The Church of Jesus Christ of Latter-day Saints teaches members it is important to “keep the Sabbath Day holy” and forgo certain activities; however, playing sports on the Sabbath is an individual decision many athletes are faced with in professional their careers.
Former Pittsburgh Steelers player Chris Hoke is just one LDS athlete to be faced with the decision to play on Sundays.
“It’s a very sensitive subject in the Church,” Hoke said. “People have very strong opinions about it. Some people are very, very passionate about playing about Sundays, and I see why.”
“I knew it was a possibility and I would probably get a chance to play in the NFL,” Hoke said. “I wanted to seize that opportunity.”
Hoke played 11 years with the Steelers, becoming a two-time Super Bowl champion and playing nosetackle ahead of Casey Hampton. Hoke’s family and friends were often asked how he managed to balance church and work.
“I felt the decision was between me and the Lord, and that’s how I looked at it,” Hoke said. “It wasn’t between me and other members of the Church or anyone else but me and my wife and the Lord.”
Hoke’s feelings about athletics on Sundays are shared by many athletes, despite the decision they have made. Aleisha Rose, former BYU soccer player and member of the US National Women’s Professional team, also believes this decision is a very personal one.
“Keeping the Sabbath day holy is a personal decision,” Rose said. “Lots of people play professionally. That’s their job, that’s what they’re doing to provide for their families. I felt strongly about what’s important for me and my family, but at the same time, people are given direction and need to make that decision for themselves.”
Rose competed on Sundays growing up and during her professional career. During exhibition games in China, Rose realized she no longer wanted to compete on Sundays. She came to the conclusion that for her and her family, she should no longer continue to play with the US National Team.
“I wanted to be happy and said I’ll do whatever I need to do,” Rose said. “I wanted to feel peace from living the gospel. In an answer to my prayers, I realized part of it is keeping the Sabbath day holy and having that balance in my life. It was OK for me to take a different course.”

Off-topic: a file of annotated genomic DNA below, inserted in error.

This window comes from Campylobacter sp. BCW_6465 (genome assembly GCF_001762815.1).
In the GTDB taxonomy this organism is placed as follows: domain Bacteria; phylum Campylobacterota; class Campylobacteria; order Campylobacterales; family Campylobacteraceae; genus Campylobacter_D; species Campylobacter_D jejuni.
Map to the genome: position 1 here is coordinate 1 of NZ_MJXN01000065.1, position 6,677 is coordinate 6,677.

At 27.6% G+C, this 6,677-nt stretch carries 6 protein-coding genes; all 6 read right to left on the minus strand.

Sunday play appears to be a requirement in some sports, as opposed to other sports. BYU lacrosse player Grayson Dahl explained that lacrosse receives ample field time on the East Coast, taking priority over soccer and football. Dahl said because lacrosse was a school-sanctioned sport at his high school, he was not required to play on Sundays. Dahl’s conflict came at an early age, however, when tournament play was on Sundays.
Brittany Critchfield, a BYU track athlete, said she has never been required to compete on Sundays in track meets. Critchfield did compete on Sundays for basketball, however, when she played in high school.
Jake Petersen, a BYU soccer player from Roy, Utah, also ran into conflict with tournament play. Petersen played for the Real Salt Lake Development League, where many tournaments are played out of state and such play occurs on Sunday. Petersen explained he did compete on Sundays until his mission, when his perspective changed.
“It was ultimately my own choice to play or not,” Petersen said. “When I went on my mission, I saw a bunch of members who didn’t play on Sundays and sacrificed a lot not to play a sport they loved. I really changed because of it.”
Petersen said he now chooses to keep the Sabbath day holy by avoiding homework and focusing on the importance of this special day. BYU teams do not participate in athletics on Sundays, so athletes like Petersen are not forced to make this choice.
As these athletes emerge into higher levels of competition, athletics may change from a hobby into a career. Hoke felt an NFL career would be a wise choice for him and his family because of the missionary work that would come through professional sports.
“I knew the job, what the job entailed and (that it) would require me to play on Sundays,” Hoke said. “I looked at it as an opportunity to go out there and be a light to the Church as a professional athlete. With the notoriety you get, with the fame that comes with being a professional athlete, I felt like I could put a positive light on the Church.”